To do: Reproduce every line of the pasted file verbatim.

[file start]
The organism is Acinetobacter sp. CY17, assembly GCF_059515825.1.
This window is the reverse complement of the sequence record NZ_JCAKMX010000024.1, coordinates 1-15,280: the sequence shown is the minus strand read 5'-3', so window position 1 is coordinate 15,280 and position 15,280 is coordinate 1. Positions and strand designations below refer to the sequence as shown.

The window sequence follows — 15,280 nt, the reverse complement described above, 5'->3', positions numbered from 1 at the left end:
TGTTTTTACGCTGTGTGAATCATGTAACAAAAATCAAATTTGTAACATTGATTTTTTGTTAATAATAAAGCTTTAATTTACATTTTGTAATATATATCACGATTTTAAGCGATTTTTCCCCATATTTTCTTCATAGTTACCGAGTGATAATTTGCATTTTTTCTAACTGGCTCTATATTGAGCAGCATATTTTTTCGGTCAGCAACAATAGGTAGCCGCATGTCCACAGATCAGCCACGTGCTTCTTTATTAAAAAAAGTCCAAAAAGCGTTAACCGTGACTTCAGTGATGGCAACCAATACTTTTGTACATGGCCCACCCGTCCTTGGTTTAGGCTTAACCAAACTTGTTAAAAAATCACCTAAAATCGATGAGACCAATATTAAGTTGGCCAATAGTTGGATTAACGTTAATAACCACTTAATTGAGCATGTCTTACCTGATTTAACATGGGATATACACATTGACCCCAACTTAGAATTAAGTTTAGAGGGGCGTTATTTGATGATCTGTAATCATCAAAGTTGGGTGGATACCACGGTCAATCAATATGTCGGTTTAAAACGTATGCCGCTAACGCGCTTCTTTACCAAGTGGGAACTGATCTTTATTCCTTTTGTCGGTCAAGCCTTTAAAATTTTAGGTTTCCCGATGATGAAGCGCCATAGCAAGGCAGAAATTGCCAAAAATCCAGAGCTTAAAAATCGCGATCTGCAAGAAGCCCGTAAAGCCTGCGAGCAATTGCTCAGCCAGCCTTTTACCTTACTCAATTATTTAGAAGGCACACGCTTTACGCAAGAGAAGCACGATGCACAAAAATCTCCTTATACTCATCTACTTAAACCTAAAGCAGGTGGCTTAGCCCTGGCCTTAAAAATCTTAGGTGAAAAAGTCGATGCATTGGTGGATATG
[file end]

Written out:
The organism is Acinetobacter sp. CY17, assembly GCF_059515825.1.
This window is the reverse complement of the sequence record NZ_JCAKMX010000024.1, coordinates 1-15,280: the sequence shown is the minus strand read 5'-3', so window position 1 is coordinate 15,280 and position 15,280 is coordinate 1. Positions and strand designations below refer to the sequence as shown.

The window sequence follows — 15,280 nt, the reverse complement described above, 5'->3', positions numbered from 1 at the left end:
TGTTTTTACGCTGTGTGAATCATGTAACAAAAATCAAATTTGTAACATTGATTTTTTGTTAATAATAAAGCTTTAATTTACATTTTGTAATATATATCACGATTTTAAGCGATTTTTCCCCATATTTTCTTCATAGTTACCGAGTGATAATTTGCATTTTTTCTAACTGGCTCTATATTGAGCAGCATATTTTTTCGGTCAGCAACAATAGGTAGCCGCATGTCCACAGATCAGCCACGTGCTTCTTTATTAAAAAAAGTCCAAAAAGCGTTAACCGTGACTTCAGTGATGGCAACCAATACTTTTGTACATGGCCCACCCGTCCTTGGTTTAGGCTTAACCAAACTTGTTAAAAAATCACCTAAAATCGATGAGACCAATATTAAGTTGGCCAATAGTTGGATTAACGTTAATAACCACTTAATTGAGCATGTCTTACCTGATTTAACATGGGATATACACATTGACCCCAACTTAGAATTAAGTTTAGAGGGGCGTTATTTGATGATCTGTAATCATCAAAGTTGGGTGGATACCACGGTCAATCAATATGTCGGTTTAAAACGTATGCCGCTAACGCGCTTCTTTACCAAGTGGGAACTGATCTTTATTCCTTTTGTCGGTCAAGCCTTTAAAATTTTAGGTTTCCCGATGATGAAGCGCCATAGCAAGGCAGAAATTGCCAAAAATCCAGAGCTTAAAAATCGCGATCTGCAAGAAGCCCGTAAAGCCTGCGAGCAATTGCTCAGCCAGCCTTTTACCTTACTCAATTATTTAGAAGGCACACGCTTTACGCAAGAGAAGCACGATGCACAAAAATCTCCTTATACTCATCTACTTAAACCTAAAGCAGGTGGCTTAGCCCTGGCCTTAAAAATCTTAGGTGAAAAAGTCGATGCATTGGTGGATATG